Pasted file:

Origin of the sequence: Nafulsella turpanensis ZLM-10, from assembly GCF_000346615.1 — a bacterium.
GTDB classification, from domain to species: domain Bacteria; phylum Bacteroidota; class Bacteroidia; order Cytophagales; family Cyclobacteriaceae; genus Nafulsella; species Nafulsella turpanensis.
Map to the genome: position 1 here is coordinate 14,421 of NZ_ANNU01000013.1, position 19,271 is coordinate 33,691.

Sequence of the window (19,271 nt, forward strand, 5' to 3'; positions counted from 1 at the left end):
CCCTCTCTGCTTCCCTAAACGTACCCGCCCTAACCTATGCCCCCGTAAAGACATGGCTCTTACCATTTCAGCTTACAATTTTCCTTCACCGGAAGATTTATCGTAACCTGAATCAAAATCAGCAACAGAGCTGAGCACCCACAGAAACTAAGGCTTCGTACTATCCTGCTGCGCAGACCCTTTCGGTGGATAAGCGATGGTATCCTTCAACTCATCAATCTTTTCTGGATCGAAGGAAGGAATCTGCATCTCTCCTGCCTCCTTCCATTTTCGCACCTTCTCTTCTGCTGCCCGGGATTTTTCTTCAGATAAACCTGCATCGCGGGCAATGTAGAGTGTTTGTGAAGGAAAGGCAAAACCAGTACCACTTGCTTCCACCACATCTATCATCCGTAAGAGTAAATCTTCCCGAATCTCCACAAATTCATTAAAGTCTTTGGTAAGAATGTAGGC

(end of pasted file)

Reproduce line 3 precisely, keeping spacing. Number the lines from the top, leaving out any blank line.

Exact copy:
Map to the genome: position 1 here is coordinate 14,421 of NZ_ANNU01000013.1, position 19,271 is coordinate 33,691.